A 1950 Imperial Good Companion Model T
A 1952 Imperial Good CompanionThere is, of course, no such thing as an Imperial Good Companion labelled a Model 2. The Typewriter Age Guide, however, insists on referring to the No 1 and to the No 2 model. The first Imperial Good Companion to have a model number on it was the No 3, the first segment-shifted IGC.
Presumably the Age Guide's justification was the use of the figure 2 as a code in front of the letter, or letters, in the Model T's serial numbers. That's fair enough - it might have got a bit confusing otherwise; a Model T produced in 1941 would have been a "TT", for example, and one in 1956 a "TJT". (Any Good Companion, as opposed to a Good Companion Model T, or Models 3-7, has no number in front of the letter or letters.)
An Imperial Good Companion "Model T lookalike", the one that isn't a Model T but is just a plain Good Companion, came into my possession with the "booty" of 25 typewriters I received the weekend before last (along with two Good Companion Model 7s). It is the eighth of those 25 typewriters that I have had the chance to take a close look at.
I did service one of these "lookalikes" once, but at that time didn't take the opportunity to look more closely at the differences between it and a Model T, or to put the two alongside one another. I guess there was resistance in my head to thinking of a machine labelled just an Imperial Good Companion as being anything other than the beautiful original model, the 1930s IGC. Sydney IGC collector Richard Amery kept telling me Good Companions were still being made into the 1950s, but when he said "Good Companion", I couldn't picture anything but the shiny black model.
Given this, it seems odd to me that, with the additions made to the Model T and maintained on the Model 3, the on-going plain ol' Good Companion would appear to have become the cut-price version.
The Model T above, serial number 2HC894, was made in 1950. The Good Companion beside it, serial number HV501, was made in 1952. On both machines the serial number is under the left side ribbon spool. On earlier models, the serial number is on the front right, under the spacebar. On later models, the serial numbers are under the machine, near the bell.OK, so having now compared the two, I can see many differences from the Model T. Like the original IGC, the one above has no left side platen knob, no paper plate guide and, of course, no tabulator.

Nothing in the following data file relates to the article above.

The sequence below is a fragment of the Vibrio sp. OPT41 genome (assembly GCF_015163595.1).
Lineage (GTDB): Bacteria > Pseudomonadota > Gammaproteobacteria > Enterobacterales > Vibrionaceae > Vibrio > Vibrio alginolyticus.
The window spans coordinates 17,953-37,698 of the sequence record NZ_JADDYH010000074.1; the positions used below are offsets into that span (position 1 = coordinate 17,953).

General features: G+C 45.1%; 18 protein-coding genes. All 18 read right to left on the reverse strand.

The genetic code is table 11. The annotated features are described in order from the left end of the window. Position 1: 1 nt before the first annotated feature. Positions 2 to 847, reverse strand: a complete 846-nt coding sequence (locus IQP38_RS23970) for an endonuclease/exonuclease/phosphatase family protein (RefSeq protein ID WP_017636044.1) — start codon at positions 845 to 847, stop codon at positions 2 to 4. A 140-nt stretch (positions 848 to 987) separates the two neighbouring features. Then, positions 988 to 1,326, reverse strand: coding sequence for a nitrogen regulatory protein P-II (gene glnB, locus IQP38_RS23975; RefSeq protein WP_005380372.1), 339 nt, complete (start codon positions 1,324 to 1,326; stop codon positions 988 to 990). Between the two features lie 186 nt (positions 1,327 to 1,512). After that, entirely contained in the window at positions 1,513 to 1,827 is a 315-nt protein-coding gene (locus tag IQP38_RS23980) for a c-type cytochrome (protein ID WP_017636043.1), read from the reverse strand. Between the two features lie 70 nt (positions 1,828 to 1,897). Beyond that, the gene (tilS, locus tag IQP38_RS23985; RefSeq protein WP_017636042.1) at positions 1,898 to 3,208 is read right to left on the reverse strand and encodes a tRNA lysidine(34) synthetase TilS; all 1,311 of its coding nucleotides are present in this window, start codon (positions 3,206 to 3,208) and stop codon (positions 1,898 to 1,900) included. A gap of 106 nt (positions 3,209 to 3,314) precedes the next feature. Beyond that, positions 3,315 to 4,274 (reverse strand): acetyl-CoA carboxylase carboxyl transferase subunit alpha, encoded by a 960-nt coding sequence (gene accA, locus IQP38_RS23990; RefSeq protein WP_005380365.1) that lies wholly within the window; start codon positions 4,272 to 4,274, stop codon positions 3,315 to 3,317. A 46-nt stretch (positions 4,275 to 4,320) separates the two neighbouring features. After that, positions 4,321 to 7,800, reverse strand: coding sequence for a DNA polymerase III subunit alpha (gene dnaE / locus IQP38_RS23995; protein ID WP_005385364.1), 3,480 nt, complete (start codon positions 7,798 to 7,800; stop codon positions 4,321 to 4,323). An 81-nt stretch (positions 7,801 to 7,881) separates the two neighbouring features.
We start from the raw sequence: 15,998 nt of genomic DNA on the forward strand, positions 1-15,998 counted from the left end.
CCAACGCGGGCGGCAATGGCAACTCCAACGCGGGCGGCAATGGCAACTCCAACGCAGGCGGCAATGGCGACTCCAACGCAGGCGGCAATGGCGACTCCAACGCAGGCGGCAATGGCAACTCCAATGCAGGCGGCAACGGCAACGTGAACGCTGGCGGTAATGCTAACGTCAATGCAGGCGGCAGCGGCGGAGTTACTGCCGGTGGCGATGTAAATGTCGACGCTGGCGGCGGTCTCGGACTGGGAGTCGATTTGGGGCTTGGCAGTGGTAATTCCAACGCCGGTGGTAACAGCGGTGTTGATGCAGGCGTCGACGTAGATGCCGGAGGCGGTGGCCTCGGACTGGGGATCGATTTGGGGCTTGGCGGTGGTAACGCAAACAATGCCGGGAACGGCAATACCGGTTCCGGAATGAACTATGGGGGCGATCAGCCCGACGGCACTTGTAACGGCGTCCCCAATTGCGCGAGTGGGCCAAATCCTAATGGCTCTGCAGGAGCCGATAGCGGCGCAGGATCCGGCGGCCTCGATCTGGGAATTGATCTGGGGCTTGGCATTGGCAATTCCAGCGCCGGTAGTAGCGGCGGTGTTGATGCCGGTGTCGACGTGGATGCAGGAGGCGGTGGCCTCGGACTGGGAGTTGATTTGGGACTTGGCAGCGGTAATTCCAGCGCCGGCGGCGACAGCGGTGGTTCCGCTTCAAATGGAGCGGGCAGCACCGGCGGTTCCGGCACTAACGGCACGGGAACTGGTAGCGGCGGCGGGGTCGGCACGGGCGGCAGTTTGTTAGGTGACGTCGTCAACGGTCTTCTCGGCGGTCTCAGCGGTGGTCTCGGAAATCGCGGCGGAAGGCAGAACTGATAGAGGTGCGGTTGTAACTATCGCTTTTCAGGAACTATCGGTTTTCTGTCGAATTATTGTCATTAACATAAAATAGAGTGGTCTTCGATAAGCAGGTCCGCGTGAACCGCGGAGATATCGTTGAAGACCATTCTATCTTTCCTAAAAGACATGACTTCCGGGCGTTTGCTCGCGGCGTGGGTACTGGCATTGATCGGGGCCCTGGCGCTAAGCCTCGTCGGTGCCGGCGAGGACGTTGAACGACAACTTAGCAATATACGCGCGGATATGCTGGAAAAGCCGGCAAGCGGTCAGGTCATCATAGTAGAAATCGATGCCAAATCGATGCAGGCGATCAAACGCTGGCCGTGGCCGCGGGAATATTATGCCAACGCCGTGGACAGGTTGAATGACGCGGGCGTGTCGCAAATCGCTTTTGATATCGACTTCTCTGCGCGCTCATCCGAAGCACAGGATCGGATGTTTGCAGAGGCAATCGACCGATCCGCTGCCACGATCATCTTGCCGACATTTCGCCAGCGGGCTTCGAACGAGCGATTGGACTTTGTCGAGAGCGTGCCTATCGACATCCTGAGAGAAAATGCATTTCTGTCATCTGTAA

The arrow (above) is a tab clear switch.Here is the original IGC:
I can't say when this Model T lookalike version of the IGC was first produced, but I can say that the first Model T, in 1938, was different from the post-war Model T seen above. For one thing, the tabulation device changed from an out-moded one on the first Model Ts, a design dating back to 1919, to a more up-to-date and conventional one.
This is the tabulation device used on the first Model T. The shiny black model seen above, serial number 2G185, was made in 1939. This device was based on a 1919 design by Eric Pilblad and Arthur Tomlinson to go on one of Hidalgo Moya's very first Imperial "portables", the Model DThis is the more conventional system introduced to the post-war Model Ts:
Here is the original Model T:
There are also many variations to the non-Model T Good Companions, which continued to be made up to 1957, when finally succeeded by the Model 4 and the segment-shifted Model 5. At the same time as Imperial introduced the Model T in 1938, this shiny grey model (serial number BR121) was launched:
A much more noticeable design change to the IGC line emerged in 1951, with the wonderful segment-shifted No 3:
This machine, serial number 3V312, was made in 1956.